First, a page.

Ten Books That Could Use More Hope (or Tiny Woodland Creatures)

This week’s Top Ten Tuesday, hosted by Broke and the Bookish, is all about the X-Factor. What is it we love most about reading? Is it the characters, the page-turning plot-twist… or the mysterious woodland creature that protects a character from afar? If you’ve visited my blog before, you probably know The Trees by Ali Shaw was my favorite read in 2016, a fairy tale twist on a forest’s revenge on modern-day men, complete with unicorns and ancient woodland creatures made of twigs. Their mysterious appearance guides the main characters to safety, steering them away from a pack of wolves or towards a stream of water, but even more so, they signify hope.

** A little belated, but I hope you enjoy. Yesterday was too crazy, I could use a little more cuteness myself! **

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The Buried Giant by Kazuo Ishiguro: A despairing quest for a long lost son across a land swallowed whole by a magical, memory-eating cloud. They most definitely could have used the steadying presence of a stag in this one, or at least a blue bird to lessen the strain of their journey.

Station Eleven by Emily St. John Mandel: Same goes for Station Eleven. Don’t get me wrong, I absolutely LOVE this novel – it’s one of my favorites! But just imagine Kirsten strolling along, desperate to find her lost troupe, to cross paths with a unicorn, or just a glance – quick enough to plant a seed of hope.

The Queen of the Night by Alexander Chee:Too many times did Lilliete Berne fall to the trickery of others. If only a mysterious black stallion could come to the rescue, permitting a perfectly executed escape from the tenuous Tenor and into the arms of her Composer.

Salt to the Sea by Ruta Sepetys:In the midst of World War II, four teenagers cross the wintery expanse of East Prussia to join thousands of refugees at the coast, hoping to board one of the last of the evacuating ships. While the framing of the novel is, in itself, foreboding, the novel’s setting is the perfect set-up for a tailing raven or owl.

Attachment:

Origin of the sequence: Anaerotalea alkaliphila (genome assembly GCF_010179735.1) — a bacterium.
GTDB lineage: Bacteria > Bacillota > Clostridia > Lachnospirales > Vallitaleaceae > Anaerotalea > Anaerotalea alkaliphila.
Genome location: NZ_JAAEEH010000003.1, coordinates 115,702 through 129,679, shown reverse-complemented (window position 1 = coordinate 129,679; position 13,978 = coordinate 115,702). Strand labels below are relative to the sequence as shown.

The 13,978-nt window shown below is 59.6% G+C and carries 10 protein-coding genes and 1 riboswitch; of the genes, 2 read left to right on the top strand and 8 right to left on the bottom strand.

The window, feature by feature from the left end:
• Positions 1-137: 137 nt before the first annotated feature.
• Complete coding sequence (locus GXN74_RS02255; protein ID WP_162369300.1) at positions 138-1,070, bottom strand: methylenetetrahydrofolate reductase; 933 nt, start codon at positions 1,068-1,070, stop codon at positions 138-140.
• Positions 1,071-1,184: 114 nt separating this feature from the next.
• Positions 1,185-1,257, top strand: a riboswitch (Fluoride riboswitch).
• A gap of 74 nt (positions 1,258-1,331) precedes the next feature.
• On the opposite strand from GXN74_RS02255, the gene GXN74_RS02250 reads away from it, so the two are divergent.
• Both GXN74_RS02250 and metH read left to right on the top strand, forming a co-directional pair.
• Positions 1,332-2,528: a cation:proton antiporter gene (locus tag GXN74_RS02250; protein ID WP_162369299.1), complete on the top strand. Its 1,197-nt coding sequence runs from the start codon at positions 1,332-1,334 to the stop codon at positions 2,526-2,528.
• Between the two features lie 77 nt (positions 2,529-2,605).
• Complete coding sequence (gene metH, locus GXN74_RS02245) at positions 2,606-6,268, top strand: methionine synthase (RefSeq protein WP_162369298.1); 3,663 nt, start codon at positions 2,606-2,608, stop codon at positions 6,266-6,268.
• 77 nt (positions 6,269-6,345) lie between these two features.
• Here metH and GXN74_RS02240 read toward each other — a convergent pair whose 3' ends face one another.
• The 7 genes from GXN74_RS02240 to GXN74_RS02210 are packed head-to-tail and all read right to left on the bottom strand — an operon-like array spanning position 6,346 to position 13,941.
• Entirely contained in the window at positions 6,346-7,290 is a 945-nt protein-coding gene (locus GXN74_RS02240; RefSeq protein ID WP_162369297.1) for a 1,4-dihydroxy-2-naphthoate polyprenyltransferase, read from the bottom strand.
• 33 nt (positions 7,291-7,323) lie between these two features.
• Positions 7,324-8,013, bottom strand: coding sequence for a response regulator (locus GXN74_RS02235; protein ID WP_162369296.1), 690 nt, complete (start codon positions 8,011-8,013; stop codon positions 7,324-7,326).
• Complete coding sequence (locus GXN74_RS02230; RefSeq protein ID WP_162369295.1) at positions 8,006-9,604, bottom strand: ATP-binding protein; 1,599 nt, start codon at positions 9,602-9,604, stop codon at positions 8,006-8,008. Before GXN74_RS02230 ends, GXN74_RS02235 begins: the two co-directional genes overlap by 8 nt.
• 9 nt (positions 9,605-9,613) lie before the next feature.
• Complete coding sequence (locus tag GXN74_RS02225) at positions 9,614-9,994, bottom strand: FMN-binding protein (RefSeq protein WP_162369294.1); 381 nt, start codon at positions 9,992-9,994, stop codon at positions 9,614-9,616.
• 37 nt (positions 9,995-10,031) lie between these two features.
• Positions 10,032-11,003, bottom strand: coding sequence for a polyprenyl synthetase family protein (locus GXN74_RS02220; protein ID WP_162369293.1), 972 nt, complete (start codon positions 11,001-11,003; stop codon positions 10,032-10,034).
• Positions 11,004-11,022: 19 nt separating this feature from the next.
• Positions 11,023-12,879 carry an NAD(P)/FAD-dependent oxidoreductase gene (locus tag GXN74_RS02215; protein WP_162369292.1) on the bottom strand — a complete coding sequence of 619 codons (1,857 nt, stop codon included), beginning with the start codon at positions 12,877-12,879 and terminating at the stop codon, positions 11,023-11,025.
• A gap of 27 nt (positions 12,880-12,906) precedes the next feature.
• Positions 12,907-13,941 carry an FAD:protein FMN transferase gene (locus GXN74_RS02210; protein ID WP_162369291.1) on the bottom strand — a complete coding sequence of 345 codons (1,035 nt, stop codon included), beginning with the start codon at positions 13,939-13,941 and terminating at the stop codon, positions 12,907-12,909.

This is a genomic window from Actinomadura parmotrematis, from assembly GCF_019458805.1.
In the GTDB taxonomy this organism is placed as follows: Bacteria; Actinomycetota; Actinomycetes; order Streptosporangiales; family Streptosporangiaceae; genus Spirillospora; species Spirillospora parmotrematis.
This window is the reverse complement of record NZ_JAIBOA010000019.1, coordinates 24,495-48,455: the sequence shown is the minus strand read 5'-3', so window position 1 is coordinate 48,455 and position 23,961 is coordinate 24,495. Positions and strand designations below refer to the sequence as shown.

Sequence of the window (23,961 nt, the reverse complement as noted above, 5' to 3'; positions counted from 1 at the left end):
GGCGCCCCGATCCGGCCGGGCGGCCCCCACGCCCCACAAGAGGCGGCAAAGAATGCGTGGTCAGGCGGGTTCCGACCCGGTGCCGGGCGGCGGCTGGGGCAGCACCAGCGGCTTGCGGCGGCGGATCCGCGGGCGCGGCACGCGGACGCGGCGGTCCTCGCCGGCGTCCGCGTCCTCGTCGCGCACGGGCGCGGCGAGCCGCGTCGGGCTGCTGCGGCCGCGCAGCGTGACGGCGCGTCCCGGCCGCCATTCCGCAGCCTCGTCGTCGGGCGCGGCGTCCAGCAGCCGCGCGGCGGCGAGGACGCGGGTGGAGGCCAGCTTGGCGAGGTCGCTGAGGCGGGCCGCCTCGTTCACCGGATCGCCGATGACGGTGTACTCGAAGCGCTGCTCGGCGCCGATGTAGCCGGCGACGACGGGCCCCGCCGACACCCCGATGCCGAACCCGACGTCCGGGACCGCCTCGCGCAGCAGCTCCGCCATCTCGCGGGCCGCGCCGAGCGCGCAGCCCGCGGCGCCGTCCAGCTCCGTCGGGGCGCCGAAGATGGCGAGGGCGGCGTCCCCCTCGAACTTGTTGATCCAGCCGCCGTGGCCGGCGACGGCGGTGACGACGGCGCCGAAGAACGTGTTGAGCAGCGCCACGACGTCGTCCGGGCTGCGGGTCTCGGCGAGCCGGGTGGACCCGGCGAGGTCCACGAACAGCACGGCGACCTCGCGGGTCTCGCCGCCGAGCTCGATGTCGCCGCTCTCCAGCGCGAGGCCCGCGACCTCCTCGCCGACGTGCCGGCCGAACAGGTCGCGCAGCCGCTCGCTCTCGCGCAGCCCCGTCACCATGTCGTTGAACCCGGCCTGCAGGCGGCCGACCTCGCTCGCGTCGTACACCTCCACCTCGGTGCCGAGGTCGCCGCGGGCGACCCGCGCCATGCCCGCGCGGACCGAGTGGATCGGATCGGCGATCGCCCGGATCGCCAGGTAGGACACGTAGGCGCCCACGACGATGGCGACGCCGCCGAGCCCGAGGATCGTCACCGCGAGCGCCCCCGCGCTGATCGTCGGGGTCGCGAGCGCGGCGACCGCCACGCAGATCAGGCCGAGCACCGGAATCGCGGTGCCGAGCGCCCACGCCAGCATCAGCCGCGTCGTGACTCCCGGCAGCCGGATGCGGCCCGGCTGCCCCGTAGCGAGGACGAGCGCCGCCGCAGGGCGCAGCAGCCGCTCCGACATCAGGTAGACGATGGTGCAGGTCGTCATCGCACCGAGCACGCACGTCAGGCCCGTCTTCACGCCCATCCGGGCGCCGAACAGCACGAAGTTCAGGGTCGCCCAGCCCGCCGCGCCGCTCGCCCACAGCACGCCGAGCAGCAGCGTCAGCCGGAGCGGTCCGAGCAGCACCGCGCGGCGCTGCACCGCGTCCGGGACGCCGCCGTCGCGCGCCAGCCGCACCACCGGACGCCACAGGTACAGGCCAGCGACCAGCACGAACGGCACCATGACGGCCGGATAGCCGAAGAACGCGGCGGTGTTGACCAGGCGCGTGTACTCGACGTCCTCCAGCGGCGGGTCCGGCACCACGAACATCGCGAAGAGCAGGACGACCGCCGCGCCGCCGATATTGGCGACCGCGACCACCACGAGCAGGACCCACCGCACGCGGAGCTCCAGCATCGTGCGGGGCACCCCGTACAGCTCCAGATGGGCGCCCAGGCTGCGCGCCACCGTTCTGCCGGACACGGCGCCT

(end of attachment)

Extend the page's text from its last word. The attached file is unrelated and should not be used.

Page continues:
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Wink Poppy Midnight by April Genevieve Tucholke: Besides being overly dramatic, Wink Poppy Midnight is essentially a novel of teenage freedom, with pretty much every character running to the woods for some reason or other. The perfect set-up for a white rabbit situation if you ask me.

Never Ever by Sara Saedi: What’s Peter Pan without a creepy crocodile?

Walk on Earth a Stranger by Rae Carson: With her loyal mare Peony at her side, Lee can’t go wrong, but for much of the story the two are heartbreakingly kept apart. The novel is highly dramatic, constantly moving from one blow to the next – I definitely could have used an interlude of wild horses or scampering bunnies to break up the villainy.

Some Kind of Happiness by Claire Legrand: A beautifully written novel discussing the woes of childhood depression, Some Kind of Happiness follows a young girl who finds refuge in the woods behind her grandparents’ house. Her story deserves all the cuteness of all the woodland creatures combined!

And Two That Have It All:

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My Lady Jane by Cynthia Hand, Brodi Ashton, and Jodi Meadows: If you’re in need of adorably tiny woodland creatures, My Lady Jane is the book for you!

The Girl Who Drank the Moon by Kelly Barnhill: Winner of the 2017 Newbery Medal, The Girl Who Drank the Moon is chalk-full of hope (and cuteness). Following a young girl raised by a witch, a tiny dragon, and a grouchy bog monster, it’s no wonder why so many hold it so dear.

What’s your x-factor?



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